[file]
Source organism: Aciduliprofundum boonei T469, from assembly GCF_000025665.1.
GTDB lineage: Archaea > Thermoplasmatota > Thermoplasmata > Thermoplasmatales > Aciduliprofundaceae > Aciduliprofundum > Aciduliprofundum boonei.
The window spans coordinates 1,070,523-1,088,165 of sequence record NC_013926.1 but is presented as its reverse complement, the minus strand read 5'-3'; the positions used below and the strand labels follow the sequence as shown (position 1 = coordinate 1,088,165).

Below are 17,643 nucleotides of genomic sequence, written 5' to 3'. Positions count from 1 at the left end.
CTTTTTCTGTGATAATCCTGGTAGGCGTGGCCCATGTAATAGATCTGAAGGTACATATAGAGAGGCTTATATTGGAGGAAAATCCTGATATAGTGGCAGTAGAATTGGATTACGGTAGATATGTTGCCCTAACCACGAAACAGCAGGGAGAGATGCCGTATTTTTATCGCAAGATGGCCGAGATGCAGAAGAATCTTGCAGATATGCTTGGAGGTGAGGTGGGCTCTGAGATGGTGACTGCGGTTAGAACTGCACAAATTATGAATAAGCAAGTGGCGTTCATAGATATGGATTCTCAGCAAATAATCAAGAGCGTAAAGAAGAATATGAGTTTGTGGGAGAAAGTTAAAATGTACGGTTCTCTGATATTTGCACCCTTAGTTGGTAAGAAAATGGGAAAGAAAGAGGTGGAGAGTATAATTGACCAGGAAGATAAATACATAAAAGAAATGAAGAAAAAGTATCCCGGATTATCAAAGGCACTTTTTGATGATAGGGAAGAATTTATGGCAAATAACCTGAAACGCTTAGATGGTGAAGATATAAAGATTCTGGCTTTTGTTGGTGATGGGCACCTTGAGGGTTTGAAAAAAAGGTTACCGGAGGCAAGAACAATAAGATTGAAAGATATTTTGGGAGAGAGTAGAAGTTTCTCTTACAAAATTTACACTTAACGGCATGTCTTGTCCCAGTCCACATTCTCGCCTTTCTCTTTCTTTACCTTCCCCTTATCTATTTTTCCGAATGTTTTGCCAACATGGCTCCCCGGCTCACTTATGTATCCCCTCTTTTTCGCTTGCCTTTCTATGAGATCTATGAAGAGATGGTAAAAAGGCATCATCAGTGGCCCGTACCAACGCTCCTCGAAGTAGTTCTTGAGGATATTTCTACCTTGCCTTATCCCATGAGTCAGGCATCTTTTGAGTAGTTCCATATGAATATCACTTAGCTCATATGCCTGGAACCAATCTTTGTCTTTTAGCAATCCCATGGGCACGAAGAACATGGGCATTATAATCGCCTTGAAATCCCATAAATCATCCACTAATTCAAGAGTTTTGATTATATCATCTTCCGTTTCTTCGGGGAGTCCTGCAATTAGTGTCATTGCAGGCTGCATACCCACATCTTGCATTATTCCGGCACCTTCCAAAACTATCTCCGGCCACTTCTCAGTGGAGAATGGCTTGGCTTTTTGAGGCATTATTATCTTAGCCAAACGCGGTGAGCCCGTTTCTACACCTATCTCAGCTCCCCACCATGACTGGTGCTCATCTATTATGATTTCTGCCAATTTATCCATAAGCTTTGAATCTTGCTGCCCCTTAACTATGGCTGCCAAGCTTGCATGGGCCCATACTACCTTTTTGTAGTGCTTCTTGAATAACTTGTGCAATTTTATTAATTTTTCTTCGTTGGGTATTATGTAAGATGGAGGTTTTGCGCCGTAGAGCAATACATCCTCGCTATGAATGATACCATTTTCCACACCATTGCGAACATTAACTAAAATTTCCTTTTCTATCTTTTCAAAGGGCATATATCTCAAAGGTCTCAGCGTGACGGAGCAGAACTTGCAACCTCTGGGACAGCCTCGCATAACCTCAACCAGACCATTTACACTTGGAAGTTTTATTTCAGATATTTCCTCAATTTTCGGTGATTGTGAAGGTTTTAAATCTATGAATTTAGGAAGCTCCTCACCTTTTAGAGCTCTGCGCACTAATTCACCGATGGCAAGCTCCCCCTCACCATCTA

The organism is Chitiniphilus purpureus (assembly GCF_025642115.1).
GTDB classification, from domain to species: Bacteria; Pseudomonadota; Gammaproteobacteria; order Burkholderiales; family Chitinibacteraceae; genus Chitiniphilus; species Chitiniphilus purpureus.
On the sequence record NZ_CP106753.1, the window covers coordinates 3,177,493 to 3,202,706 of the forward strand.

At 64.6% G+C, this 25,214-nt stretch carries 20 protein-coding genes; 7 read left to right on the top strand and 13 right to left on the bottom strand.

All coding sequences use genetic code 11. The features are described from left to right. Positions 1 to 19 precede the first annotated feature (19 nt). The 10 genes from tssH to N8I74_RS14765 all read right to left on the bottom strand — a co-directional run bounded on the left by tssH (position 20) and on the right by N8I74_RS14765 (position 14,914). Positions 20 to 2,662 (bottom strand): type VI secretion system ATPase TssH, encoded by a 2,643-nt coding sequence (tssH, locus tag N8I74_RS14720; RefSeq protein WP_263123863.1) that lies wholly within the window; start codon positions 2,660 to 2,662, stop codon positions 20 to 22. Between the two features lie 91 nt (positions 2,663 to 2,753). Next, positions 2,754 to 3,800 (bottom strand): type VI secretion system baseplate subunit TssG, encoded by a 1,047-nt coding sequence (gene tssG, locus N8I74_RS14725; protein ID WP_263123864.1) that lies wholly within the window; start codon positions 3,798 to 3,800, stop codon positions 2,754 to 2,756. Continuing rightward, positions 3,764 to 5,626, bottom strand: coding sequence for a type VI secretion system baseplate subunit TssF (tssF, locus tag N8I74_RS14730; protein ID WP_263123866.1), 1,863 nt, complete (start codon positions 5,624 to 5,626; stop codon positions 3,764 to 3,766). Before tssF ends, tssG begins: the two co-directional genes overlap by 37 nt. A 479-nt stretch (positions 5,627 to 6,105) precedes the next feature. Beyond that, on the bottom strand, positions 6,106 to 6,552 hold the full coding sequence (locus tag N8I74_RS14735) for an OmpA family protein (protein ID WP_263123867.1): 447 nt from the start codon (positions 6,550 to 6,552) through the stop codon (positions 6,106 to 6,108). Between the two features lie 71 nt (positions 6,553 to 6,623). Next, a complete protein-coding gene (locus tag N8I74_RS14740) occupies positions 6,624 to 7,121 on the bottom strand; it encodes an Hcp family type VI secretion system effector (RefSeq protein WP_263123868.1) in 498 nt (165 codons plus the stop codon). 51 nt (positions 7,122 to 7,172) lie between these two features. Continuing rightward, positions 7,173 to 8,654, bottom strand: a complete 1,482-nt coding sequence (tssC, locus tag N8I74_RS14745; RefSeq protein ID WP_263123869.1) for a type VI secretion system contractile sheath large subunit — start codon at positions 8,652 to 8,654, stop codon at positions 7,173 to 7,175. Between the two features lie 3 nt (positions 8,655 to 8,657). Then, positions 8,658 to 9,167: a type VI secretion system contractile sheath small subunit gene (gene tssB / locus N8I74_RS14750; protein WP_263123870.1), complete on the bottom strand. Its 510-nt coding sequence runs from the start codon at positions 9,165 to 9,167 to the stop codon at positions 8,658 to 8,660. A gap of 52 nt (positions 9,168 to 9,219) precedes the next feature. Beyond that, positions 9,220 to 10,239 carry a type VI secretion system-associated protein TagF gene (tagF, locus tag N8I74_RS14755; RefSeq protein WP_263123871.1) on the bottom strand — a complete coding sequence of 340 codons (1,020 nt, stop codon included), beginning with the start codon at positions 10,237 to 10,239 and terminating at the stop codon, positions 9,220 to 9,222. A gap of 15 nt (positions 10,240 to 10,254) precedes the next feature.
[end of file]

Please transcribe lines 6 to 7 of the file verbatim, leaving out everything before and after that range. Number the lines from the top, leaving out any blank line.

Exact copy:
The organism is Chitiniphilus purpureus (assembly GCF_025642115.1).
GTDB classification, from domain to species: Bacteria; Pseudomonadota; Gammaproteobacteria; order Burkholderiales; family Chitinibacteraceae; genus Chitiniphilus; species Chitiniphilus purpureus.